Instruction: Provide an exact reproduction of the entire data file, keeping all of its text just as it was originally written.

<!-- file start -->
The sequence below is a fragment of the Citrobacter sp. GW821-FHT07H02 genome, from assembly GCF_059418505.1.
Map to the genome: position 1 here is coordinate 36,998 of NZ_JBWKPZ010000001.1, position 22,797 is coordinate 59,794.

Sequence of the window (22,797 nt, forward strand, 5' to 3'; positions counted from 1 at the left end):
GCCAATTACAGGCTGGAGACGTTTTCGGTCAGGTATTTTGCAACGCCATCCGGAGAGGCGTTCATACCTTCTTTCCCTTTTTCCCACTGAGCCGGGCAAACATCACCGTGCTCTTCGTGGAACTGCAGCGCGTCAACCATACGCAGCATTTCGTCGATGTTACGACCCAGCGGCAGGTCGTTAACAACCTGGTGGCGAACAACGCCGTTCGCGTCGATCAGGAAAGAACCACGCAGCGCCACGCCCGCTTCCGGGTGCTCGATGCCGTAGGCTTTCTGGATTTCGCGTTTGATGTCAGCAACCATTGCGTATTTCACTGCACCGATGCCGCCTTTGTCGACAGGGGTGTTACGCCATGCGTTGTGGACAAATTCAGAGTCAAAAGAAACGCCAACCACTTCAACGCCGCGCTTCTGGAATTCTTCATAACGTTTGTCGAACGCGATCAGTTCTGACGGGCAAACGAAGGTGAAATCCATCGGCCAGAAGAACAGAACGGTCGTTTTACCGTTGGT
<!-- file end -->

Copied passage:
The sequence below is a fragment of the Citrobacter sp. GW821-FHT07H02 genome, from assembly GCF_059418505.1.
Map to the genome: position 1 here is coordinate 36,998 of NZ_JBWKPZ010000001.1, position 22,797 is coordinate 59,794.

Sequence of the window (22,797 nt, forward strand, 5' to 3'; positions counted from 1 at the left end):
GCCAATTACAGGCTGGAGACGTTTTCGGTCAGGTATTTTGCAACGCCATCCGGAGAGGCGTTCATACCTTCTTTCCCTTTTTCCCACTGAGCCGGGCAAACATCACCGTGCTCTTCGTGGAACTGCAGCGCGTCAACCATACGCAGCATTTCGTCGATGTTACGACCCAGCGGCAGGTCGTTAACAACCTGGTGGCGAACAACGCCGTTCGCGTCGATCAGGAAAGAACCACGCAGCGCCACGCCCGCTTCCGGGTGCTCGATGCCGTAGGCTTTCTGGATTTCGCGTTTGATGTCAGCAACCATTGCGTATTTCACTGCACCGATGCCGCCTTTGTCGACAGGGGTGTTACGCCATGCGTTGTGGACAAATTCAGAGTCAAAAGAAACGCCAACCACTTCAACGCCGCGCTTCTGGAATTCTTCATAACGTTTGTCGAACGCGATCAGTTCTGACGGGCAAACGAAGGTGAAATCCATCGGCCAGAAGAACAGAACGGTCGTTTTACCGTTGGT